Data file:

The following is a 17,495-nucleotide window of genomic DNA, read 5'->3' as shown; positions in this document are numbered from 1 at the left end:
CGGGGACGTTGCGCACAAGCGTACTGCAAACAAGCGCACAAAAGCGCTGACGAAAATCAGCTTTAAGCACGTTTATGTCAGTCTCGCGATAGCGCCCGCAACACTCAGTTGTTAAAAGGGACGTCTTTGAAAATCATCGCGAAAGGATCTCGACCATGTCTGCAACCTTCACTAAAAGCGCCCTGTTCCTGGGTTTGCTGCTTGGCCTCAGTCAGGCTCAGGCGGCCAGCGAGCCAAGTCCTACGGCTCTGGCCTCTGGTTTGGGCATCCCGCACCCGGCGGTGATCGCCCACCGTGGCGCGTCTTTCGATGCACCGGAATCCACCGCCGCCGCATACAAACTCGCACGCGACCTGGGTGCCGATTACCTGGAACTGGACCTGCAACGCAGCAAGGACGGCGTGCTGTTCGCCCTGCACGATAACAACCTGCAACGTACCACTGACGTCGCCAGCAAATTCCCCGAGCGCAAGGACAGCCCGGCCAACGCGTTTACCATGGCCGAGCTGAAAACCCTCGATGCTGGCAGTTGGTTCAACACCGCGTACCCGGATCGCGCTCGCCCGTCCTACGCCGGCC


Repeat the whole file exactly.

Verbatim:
The following is a 17,495-nucleotide window of genomic DNA, read 5'->3' as shown; positions in this document are numbered from 1 at the left end:
CGGGGACGTTGCGCACAAGCGTACTGCAAACAAGCGCACAAAAGCGCTGACGAAAATCAGCTTTAAGCACGTTTATGTCAGTCTCGCGATAGCGCCCGCAACACTCAGTTGTTAAAAGGGACGTCTTTGAAAATCATCGCGAAAGGATCTCGACCATGTCTGCAACCTTCACTAAAAGCGCCCTGTTCCTGGGTTTGCTGCTTGGCCTCAGTCAGGCTCAGGCGGCCAGCGAGCCAAGTCCTACGGCTCTGGCCTCTGGTTTGGGCATCCCGCACCCGGCGGTGATCGCCCACCGTGGCGCGTCTTTCGATGCACCGGAATCCACCGCCGCCGCATACAAACTCGCACGCGACCTGGGTGCCGATTACCTGGAACTGGACCTGCAACGCAGCAAGGACGGCGTGCTGTTCGCCCTGCACGATAACAACCTGCAACGTACCACTGACGTCGCCAGCAAATTCCCCGAGCGCAAGGACAGCCCGGCCAACGCGTTTACCATGGCCGAGCTGAAAACCCTCGATGCTGGCAGTTGGTTCAACACCGCGTACCCGGATCGCGCTCGCCCGTCCTACGCCGGCC